You may have noticed the watermelon emoji cropping up on social media: The organization, which has coordinated large protests calling for a cease-fire as the violence in Gaza intensifies, recently shared an with a caption asking readers to attend protests, skip work, and call elected officials—each call to action bulleted with a watermelon emoji. People are adding watermelon emoji to their Instagram handles or bios, in , and from former Bernie Sanders staffers urges the senator to call for a cease-fire. Maybe you’ve seen on your feeds.
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Thehas heightened attention on Palestinian protest symbols and phrases—including the watermelon, a staple of Gazan cuisine that plays an important role in Palestinian history.
Watermelon is part of Palestinian cuisine and culture.
Watermelons have grown in the Middle East for centuries. While there’s some disagreement about the fruit’s origins, research on its history, most likely Sudan. Through Hebrew writing, historians have tracked its migration into the Middle East, as early as AD 200, where it was used as a religious tithe along with figs, grapes, and pomegranates.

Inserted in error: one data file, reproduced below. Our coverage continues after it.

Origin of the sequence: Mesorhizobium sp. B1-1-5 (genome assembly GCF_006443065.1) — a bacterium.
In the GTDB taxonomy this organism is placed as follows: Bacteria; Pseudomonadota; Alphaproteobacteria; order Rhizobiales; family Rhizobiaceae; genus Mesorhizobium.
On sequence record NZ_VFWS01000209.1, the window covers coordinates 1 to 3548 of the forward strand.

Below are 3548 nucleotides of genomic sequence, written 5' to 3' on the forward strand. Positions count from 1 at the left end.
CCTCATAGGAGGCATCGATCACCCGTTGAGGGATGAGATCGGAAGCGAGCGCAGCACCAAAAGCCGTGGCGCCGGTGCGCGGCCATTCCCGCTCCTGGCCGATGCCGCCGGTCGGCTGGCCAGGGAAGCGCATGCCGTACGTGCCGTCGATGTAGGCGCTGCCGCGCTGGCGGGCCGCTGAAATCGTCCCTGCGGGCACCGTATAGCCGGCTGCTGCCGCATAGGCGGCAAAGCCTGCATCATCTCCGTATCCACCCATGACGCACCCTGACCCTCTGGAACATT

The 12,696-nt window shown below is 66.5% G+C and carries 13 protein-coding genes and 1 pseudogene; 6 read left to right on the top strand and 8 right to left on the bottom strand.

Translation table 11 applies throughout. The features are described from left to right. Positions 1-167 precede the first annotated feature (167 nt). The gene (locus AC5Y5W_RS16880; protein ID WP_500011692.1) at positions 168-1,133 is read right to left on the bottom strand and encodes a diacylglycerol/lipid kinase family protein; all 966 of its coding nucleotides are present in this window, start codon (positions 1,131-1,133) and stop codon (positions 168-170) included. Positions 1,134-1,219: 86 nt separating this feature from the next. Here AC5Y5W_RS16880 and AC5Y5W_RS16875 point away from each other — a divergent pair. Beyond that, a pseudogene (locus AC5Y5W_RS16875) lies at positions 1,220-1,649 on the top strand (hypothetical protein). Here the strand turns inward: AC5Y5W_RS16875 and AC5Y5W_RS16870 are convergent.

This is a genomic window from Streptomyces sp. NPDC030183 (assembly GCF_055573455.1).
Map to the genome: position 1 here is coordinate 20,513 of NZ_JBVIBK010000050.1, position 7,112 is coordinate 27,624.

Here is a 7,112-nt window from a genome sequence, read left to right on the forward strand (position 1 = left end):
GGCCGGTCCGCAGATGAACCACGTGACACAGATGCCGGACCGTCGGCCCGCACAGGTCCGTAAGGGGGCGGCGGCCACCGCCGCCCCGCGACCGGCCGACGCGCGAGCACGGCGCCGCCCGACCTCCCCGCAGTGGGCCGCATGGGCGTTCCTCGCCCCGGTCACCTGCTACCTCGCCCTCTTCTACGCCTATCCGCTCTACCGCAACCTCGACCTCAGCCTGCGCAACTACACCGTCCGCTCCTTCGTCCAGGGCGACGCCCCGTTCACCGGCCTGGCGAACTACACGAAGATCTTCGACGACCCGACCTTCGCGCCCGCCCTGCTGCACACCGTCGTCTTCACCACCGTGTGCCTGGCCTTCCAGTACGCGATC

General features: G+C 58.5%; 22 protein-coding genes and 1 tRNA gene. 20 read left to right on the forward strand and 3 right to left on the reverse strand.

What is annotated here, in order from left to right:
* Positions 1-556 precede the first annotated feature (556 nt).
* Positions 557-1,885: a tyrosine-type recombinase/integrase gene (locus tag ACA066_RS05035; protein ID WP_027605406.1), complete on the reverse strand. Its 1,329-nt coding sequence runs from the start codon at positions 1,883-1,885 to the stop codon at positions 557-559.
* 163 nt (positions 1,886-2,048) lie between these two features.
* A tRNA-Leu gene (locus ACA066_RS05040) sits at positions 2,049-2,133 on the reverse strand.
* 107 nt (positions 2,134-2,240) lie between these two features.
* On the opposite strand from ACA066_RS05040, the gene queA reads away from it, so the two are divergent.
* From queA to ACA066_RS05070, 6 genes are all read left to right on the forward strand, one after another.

Recipes featuring the fruit are common throughout Levantine cuisines and cultures. Palestine is no exception. Variations of watermelon salads are often served as a meze across the Mediterranean (in, , and Palestinian recipes alike). In her cookbook Rawia Bishara, the Palestinian American chef behind the restaurant Tanoreen in Brooklyn, includes a .
Acalled fatet ajer (or , for the bread it is served with) features unripe watermelon, eggplants, peppers, and tomatoes, which are roasted and stewed, then served over flatbreads with olive oil—another staple . “It’s like a big, chunky mix of baba ganoush, a little spicy kick, and that watery, kind of juicy feeling of that baby watermelon,” describes NPR correspondent Daniel Estrin, who tasted the dish on a trip to Gaza.
In the 1960s, watermelon became a symbol of protest for Palestinians.
In 1967, during the Six-Day War fought between Israel and neighboring countries including Egypt, Syria, and Jordan, the Israeli governmentto curtail Palestinian and Arab nationalism. The ban lasted until 1993, when the Oslo Accords loosened restrictions on Palestinians inside of Israel.